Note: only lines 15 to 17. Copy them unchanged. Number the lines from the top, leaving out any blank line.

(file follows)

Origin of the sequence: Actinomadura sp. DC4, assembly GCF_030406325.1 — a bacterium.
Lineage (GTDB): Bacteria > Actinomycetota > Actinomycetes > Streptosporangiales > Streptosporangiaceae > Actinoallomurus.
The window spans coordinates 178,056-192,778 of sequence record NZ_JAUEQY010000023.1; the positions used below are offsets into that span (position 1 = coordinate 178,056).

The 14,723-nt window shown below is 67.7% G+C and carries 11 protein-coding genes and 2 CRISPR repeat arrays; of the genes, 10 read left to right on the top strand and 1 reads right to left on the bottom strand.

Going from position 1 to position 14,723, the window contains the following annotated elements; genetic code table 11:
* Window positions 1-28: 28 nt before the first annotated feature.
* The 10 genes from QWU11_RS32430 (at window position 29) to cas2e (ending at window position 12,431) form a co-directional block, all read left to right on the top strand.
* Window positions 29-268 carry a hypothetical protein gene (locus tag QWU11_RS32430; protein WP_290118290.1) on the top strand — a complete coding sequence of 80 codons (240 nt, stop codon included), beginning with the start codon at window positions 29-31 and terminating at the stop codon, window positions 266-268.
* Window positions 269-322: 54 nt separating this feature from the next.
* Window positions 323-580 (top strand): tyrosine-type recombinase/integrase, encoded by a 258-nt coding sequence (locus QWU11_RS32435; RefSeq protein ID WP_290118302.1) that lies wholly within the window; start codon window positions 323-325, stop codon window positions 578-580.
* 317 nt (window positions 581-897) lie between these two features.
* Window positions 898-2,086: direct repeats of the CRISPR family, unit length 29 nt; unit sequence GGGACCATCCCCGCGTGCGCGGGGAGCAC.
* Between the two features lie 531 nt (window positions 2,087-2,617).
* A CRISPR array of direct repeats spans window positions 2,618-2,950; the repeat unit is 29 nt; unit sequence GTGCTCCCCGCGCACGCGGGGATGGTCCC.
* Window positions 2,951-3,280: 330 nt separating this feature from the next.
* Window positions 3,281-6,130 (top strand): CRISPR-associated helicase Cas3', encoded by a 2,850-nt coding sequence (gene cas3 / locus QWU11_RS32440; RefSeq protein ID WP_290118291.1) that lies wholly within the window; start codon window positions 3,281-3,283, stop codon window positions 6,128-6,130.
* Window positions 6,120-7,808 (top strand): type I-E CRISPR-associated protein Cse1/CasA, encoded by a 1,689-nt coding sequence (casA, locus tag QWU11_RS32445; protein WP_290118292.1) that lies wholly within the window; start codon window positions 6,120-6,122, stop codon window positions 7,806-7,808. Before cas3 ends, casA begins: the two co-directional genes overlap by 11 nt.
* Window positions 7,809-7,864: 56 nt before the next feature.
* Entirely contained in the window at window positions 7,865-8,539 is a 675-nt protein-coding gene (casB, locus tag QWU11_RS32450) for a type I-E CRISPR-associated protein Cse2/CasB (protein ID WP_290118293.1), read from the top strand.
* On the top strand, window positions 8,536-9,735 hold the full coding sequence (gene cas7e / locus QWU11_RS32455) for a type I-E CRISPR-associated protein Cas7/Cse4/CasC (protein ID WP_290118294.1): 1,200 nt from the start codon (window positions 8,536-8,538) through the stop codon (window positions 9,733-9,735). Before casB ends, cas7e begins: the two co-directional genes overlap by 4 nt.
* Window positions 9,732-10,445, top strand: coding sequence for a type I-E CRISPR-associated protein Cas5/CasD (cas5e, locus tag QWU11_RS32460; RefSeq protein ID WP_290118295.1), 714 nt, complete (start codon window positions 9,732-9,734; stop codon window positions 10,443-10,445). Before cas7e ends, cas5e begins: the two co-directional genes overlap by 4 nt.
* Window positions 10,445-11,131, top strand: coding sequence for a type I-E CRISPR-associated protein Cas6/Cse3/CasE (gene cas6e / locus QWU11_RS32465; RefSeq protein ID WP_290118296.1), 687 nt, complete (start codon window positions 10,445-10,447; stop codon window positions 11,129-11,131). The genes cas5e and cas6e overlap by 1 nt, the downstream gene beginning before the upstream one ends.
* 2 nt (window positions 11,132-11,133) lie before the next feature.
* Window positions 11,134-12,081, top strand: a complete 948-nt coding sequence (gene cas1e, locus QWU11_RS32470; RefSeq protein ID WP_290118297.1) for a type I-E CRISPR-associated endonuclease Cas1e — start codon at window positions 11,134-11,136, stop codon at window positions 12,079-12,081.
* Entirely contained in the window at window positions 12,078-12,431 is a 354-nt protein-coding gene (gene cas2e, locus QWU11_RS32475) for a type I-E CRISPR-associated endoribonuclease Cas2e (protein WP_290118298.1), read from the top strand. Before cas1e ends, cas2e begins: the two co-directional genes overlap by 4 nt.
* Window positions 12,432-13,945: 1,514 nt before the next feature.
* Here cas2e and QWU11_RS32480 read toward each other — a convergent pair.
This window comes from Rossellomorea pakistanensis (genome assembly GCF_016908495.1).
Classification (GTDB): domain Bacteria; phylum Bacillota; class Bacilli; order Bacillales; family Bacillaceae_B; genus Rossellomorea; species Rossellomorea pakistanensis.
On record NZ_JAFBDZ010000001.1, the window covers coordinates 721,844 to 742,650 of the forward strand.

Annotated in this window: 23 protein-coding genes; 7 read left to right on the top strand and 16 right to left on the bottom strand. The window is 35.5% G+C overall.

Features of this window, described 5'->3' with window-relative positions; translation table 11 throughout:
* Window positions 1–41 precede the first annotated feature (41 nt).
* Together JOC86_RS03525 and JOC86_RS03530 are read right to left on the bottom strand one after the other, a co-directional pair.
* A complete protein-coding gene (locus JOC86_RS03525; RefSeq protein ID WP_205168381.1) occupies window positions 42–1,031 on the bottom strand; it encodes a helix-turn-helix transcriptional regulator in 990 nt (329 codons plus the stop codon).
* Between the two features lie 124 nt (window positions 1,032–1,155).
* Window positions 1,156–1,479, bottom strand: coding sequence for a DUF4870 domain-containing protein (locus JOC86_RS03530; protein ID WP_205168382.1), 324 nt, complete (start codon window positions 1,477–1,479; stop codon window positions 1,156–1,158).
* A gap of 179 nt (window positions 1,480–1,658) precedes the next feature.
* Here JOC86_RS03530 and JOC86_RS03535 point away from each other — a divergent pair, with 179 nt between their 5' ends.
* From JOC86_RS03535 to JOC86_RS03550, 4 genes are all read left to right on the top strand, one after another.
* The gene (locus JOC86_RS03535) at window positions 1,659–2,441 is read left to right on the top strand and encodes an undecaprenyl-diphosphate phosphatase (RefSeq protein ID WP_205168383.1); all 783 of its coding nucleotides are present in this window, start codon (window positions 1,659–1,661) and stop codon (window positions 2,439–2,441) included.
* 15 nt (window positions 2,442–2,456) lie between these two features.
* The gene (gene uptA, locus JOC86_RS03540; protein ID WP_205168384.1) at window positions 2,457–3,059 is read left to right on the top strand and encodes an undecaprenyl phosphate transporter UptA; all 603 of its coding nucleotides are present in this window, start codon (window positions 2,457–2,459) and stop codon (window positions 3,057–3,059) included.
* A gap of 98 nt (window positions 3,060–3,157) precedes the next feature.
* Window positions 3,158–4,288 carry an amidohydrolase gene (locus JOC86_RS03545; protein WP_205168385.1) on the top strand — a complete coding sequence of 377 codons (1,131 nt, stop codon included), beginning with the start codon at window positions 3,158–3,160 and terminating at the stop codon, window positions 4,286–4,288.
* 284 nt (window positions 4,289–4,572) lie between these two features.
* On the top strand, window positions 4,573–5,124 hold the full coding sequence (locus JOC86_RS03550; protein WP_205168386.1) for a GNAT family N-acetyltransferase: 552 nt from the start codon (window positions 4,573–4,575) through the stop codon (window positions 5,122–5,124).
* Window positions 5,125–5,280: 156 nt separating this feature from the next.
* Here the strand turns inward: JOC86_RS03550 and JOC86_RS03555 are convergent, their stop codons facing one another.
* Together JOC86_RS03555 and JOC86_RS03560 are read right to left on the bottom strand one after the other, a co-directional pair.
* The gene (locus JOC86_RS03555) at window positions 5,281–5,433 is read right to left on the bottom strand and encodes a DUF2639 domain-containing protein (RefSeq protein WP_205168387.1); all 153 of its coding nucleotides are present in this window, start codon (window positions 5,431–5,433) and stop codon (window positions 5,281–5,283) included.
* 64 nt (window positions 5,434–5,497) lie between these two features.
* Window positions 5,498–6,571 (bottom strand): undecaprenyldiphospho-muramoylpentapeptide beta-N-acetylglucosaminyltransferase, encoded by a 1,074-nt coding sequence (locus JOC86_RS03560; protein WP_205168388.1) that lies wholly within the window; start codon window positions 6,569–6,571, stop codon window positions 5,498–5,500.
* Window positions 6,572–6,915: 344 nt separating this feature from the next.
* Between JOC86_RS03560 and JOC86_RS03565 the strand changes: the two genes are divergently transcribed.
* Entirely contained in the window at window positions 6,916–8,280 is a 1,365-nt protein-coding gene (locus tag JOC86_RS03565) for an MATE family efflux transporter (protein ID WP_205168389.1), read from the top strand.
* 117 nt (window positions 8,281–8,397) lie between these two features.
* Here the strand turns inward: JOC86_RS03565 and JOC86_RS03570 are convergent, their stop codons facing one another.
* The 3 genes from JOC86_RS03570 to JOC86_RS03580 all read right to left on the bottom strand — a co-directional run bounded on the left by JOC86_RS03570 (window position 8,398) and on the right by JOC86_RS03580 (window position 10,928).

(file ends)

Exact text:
* Window positions 2,951-3,280: 330 nt separating this feature from the next.
* Window positions 3,281-6,130 (top strand): CRISPR-associated helicase Cas3', encoded by a 2,850-nt coding sequence (gene cas3 / locus QWU11_RS32440; RefSeq protein ID WP_290118291.1) that lies wholly within the window; start codon window positions 3,281-3,283, stop codon window positions 6,128-6,130.
* Window positions 6,120-7,808 (top strand): type I-E CRISPR-associated protein Cse1/CasA, encoded by a 1,689-nt coding sequence (casA, locus tag QWU11_RS32445; protein WP_290118292.1) that lies wholly within the window; start codon window positions 6,120-6,122, stop codon window positions 7,806-7,808. Before cas3 ends, casA begins: the two co-directional genes overlap by 11 nt.